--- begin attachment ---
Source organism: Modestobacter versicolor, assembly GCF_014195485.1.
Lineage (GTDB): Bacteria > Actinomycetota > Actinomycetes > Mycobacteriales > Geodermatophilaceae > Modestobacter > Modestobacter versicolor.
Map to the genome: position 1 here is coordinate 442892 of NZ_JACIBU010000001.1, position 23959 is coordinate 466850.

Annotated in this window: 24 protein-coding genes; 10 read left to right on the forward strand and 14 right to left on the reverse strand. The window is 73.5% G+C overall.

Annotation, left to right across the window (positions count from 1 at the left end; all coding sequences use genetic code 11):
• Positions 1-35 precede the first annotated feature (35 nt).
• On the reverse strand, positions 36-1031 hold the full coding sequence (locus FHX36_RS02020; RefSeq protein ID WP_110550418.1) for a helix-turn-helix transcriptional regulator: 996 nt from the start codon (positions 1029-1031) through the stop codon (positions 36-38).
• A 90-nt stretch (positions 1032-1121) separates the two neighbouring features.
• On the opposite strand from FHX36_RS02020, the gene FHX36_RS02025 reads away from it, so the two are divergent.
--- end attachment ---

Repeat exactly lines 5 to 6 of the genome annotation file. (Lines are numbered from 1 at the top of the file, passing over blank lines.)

Annotation, left to right across the window (positions count from 1 at the left end; all coding sequences use genetic code 11):
• Positions 1-35 precede the first annotated feature (35 nt).